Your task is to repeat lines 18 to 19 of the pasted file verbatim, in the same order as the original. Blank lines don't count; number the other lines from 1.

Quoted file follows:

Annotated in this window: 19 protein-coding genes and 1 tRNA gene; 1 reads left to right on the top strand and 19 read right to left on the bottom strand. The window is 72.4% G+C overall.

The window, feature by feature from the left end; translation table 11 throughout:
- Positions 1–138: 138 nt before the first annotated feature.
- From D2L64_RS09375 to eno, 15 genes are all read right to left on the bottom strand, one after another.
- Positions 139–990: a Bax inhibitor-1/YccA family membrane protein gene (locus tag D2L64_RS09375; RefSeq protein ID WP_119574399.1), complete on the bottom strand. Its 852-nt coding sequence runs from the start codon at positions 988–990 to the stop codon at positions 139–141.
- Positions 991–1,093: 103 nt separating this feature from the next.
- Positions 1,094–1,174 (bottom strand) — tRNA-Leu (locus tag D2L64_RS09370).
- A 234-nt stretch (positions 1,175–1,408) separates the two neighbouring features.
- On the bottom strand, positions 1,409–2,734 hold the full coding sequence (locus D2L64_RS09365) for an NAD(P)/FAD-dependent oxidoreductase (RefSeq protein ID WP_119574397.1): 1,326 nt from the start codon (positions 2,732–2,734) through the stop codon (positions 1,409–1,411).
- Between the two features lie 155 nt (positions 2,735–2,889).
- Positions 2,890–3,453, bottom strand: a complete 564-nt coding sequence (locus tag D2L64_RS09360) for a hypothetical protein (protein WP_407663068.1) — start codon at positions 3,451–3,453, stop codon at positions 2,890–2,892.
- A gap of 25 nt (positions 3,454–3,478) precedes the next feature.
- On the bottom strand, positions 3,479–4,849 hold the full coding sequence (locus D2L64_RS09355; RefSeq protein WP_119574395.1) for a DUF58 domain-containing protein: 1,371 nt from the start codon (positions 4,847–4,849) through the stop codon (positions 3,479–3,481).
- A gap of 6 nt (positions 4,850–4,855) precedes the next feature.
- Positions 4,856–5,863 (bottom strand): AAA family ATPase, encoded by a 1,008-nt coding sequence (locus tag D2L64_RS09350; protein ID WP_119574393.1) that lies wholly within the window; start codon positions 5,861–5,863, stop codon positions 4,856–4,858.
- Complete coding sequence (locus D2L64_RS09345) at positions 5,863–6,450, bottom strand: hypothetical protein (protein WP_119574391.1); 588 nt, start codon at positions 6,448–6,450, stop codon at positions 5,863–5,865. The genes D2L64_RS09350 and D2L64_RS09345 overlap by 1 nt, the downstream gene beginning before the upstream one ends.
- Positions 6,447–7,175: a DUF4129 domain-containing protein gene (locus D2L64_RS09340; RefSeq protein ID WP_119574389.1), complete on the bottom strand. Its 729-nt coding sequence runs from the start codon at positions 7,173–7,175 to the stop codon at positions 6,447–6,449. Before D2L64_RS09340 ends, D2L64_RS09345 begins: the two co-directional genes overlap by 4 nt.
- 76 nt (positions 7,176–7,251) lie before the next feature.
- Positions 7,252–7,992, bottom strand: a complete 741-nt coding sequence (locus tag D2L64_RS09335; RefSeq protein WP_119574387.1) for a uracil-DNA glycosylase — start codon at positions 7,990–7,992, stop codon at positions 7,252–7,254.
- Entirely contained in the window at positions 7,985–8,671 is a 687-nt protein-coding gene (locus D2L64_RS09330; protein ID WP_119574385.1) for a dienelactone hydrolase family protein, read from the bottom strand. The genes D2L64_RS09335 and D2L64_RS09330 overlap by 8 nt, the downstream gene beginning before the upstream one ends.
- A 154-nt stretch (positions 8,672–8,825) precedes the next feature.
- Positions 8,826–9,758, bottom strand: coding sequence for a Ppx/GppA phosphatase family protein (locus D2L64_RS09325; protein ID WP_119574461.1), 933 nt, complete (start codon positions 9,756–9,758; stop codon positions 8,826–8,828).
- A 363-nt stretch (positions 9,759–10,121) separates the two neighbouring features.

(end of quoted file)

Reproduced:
- 76 nt (positions 7,176–7,251) lie before the next feature.
- Positions 7,252–7,992, bottom strand: a complete 741-nt coding sequence (locus tag D2L64_RS09335; RefSeq protein WP_119574387.1) for a uracil-DNA glycosylase — start codon at positions 7,990–7,992, stop codon at positions 7,252–7,254.